2. Rest the meat, then carve. Prime rib is a big piece of meat, so you will want to let it rest for 30 minutes before slicing it. This allows the juices to redistribute and the temperature of the meat will actually continue to rise about 5 degrees during this period. It makes a beautiful presentation served whole on a platter so you can carve it on the table, or you can carve it on a cutting board and plate thick slices.

Recipe FAQ's

Does prime rib taste different from ribeye?

The meat is the same, but the flavor difference is more about the method used to cook it. A prime rib roast is more juicy and buttery thanks to the slow roast while ribeye is quickly grilled or seared fast and hot over high heat so it has more of a char flavor to it. Both are delicious!

Do I need to trim the fat cap?

If there is a thick fat cap on the top of your prime rib roast, yes you may want to trim away excess fat with a sharp knife before rubbing it with your seasonings.

What to Serve with Prime Rib

We served our smoked prime rib with a classic garden salad with restaurant-style ranch dressing and rich duchess potatoes for our side for an elegant but still rustic meal that reminded us of our trips to the Treasure State. Here are some other great options to round out your meal!

Tips for Success

  • Don't overcook. When in doubt, test your prime rib in a couple spots with a reliable digital meat thermometer (affiliate link) to make sure you don't overcook it. Prime rib is best when it is juicy and pink inside instead of dry and grey.
  • Use your favorite wood. We typically use hickory for smoking prime rib, but apple, cherry, and oak are all good choices for beef.

Storage Instructions

Prime rib leftovers should be kept in an airtight container in the refrigerator and eaten within 2 days. I don't recommend freezing leftover prime rib.

How to Reheat Prime Rib

After smoking your prime rib to medium-rare perfection, you don't want to waste or ruin any of it that is leftover. Our favorite way to use leftover prime rib is to make a prime rib sandwich.

But if you just want to reheat it for enjoying the next day, wrap it tightly in aluminum foil and heat it in a 325°F oven for 15-20 minutes.

A plate of smoked prime rib with salad and potatoes.

More Special Occasion Dinner Recipes

Did you make this recipe?

Let me know what you thought with a comment and rating below. You can also take a picture and tag me on Instagram @houseofnasheats or share it on the Pinterest pin so I can see.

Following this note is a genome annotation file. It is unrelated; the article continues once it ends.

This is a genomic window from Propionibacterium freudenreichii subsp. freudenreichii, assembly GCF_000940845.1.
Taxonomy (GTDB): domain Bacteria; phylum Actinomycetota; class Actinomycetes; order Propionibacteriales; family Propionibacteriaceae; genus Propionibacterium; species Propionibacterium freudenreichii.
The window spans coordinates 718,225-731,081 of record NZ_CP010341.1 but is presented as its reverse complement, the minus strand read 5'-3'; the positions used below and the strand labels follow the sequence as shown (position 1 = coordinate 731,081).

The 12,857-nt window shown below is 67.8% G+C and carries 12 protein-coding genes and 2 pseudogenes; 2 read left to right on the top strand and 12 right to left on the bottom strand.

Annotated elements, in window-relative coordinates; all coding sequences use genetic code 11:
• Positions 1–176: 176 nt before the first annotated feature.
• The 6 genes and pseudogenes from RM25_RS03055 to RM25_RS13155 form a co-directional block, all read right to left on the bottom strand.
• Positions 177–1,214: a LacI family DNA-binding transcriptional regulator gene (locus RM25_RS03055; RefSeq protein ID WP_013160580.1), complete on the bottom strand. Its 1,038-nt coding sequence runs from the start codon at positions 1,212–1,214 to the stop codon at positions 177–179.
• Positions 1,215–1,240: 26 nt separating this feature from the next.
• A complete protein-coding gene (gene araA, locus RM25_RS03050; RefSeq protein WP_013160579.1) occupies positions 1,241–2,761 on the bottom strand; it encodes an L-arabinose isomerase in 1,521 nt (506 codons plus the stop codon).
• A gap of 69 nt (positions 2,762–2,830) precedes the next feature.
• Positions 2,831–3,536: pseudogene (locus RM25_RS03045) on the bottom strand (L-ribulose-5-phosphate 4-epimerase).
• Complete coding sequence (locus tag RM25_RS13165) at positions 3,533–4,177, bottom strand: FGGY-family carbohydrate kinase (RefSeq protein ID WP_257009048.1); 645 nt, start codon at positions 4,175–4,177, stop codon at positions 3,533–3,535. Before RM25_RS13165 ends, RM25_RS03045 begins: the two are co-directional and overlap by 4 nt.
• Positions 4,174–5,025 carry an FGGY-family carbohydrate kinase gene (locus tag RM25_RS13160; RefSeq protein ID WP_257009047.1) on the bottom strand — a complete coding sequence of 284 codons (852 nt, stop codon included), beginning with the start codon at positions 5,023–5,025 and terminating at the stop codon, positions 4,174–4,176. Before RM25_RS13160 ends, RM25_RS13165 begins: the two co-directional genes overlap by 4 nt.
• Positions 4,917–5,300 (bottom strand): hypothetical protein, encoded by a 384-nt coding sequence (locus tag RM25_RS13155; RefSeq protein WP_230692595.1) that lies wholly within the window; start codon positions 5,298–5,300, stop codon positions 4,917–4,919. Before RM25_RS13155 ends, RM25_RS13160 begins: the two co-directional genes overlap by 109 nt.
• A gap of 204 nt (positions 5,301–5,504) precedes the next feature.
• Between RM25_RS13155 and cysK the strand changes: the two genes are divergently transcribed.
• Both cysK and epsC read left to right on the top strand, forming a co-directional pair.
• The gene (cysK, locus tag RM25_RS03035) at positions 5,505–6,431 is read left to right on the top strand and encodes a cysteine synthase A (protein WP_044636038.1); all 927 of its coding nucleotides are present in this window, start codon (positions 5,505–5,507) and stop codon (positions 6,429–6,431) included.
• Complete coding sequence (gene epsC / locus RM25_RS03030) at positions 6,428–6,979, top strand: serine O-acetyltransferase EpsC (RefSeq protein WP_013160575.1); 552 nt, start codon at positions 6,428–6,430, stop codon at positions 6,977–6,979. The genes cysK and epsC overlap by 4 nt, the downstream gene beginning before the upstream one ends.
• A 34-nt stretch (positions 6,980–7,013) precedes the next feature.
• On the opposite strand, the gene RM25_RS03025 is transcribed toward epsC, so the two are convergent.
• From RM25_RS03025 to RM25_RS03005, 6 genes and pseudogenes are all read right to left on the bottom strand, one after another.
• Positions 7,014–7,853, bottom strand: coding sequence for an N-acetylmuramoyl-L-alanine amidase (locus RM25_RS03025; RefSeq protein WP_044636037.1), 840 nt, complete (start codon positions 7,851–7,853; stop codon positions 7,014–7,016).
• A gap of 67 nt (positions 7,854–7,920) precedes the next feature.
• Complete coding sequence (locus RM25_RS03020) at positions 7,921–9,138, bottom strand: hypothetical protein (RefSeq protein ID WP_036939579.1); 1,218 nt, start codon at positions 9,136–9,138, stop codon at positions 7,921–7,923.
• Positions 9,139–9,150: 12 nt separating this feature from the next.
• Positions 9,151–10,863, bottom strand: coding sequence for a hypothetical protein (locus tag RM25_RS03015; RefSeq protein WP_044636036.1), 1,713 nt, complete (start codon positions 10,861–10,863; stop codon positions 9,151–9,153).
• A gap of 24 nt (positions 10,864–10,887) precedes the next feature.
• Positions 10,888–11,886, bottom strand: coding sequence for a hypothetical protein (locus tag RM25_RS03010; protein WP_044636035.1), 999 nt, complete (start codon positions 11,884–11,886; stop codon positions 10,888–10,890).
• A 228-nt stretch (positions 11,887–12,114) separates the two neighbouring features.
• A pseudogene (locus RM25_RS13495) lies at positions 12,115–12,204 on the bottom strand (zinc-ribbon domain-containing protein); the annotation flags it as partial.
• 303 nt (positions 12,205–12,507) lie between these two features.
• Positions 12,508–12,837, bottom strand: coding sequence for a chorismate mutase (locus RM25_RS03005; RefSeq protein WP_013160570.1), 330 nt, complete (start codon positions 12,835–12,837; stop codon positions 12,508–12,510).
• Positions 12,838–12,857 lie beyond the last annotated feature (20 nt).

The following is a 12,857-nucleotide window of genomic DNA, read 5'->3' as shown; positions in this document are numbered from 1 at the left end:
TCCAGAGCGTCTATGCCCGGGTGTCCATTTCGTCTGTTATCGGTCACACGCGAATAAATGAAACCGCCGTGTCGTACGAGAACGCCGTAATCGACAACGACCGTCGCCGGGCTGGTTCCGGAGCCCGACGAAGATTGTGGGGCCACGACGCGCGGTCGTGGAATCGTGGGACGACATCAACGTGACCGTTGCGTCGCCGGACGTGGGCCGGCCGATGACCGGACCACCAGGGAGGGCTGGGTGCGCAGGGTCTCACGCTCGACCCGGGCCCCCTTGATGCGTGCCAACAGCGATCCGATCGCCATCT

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Smoked Prime Rib Roast Recipe

5 from 1 vote
Amy Nash
Prep Time 1 hour 15 minutes
Cook Time 3 hours 30 minutes
Resting Time 30 minutes
Total Time 5 hours 15 minutes
Course Dinner
Cuisine American
Servings 8 servings
There is no better way to celebrate than with a mouthwatering Smoked Prime Rib Roast! This classic cut of meat is tender and juicy with amazing smoked beef flavor in every bite.


  • 5 pound boneless prime rib roast
  • ½ cup olive oil
  • 2 Tablespoons kosher salt
  • 4 garlic cloves, minced
  • 1 Tablespoon fresh rosemary, chopped
  • 1 Tablespoon fresh thyme, chopped
  • 1 Tablespoons black pepper
  • 1 teaspoon smoked paprika
  • 1 teaspoon mustard powder


  • Rub prime rib roast all over with olive oil. Combine salt, garlic, pepper, rosemary, thyme, smoked paprika, and mustard in a medium bowl. Sprinkle evenly over the meat, rubbing it on to stick if necessary. Let meat sit out at room temperature for 1 hour before smoking.
  • When ready to smoke, heat smoker to 225°F. Place the seasoned prime rib on clean grates and close the lid.
  • Smoke the prime rib for about 3 ½ hours or until it reaches an internal temperature of 125°F for medium-rare. The rule of thumb is roughly 30-40 minutes per pound, depending on your preference for doneness and whether the roast is bone-in or boneless. You want to pull your roast from the heat when it is 5 degrees F from your target temp since the temperature of the meat will continue to rise by about five degrees while it rests.
  • This is optional, but if you want an even crustier crust, you can remove the roast from the smoker and sear it on all sides in a hot cast iron pan with a little olive oil over medium-high heat for 2 minutes per side. I usually skip it, but it does give a nice finish.
  • Let the roast rest for 30 minutes before slicing. Serve with horseradish sauce.


  • Wood pellets: We used hickory, but apple, cherry, and oak are all good choices for beef.
  • Degrees of Doneness:
    • Rare: 120-125 degrees F.
    • Medium-Rare: 125-135 degrees F.
    • Medium: 135-145 degrees F.
    • Well-done: 145 degrees +.
  • Storage: Keep any uneaten meat in the fridge in an airtight container for up to 2 days. 


Calories: 972kcal | Carbohydrates: 1g | Protein: 39g | Fat: 89g | Saturated Fat: 33g | Polyunsaturated Fat: 4g | Monounsaturated Fat: 43g | Cholesterol: 171mg | Sodium: 1871mg | Potassium: 657mg | Fiber: 0.5g | Sugar: 0.1g | Vitamin A: 176IU | Vitamin C: 2mg | Calcium: 34mg | Iron: 4mg
Tried this recipe? Show me on Instagram!Mention @HouseOfNashEats or tag #houseofnasheats!

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About the author

Hi, I'm Amy

I enjoy exploring the world through food, culture, and travel and sharing the adventure with mostly from-scratch, family friendly recipes that I think of as modern comfort cooking.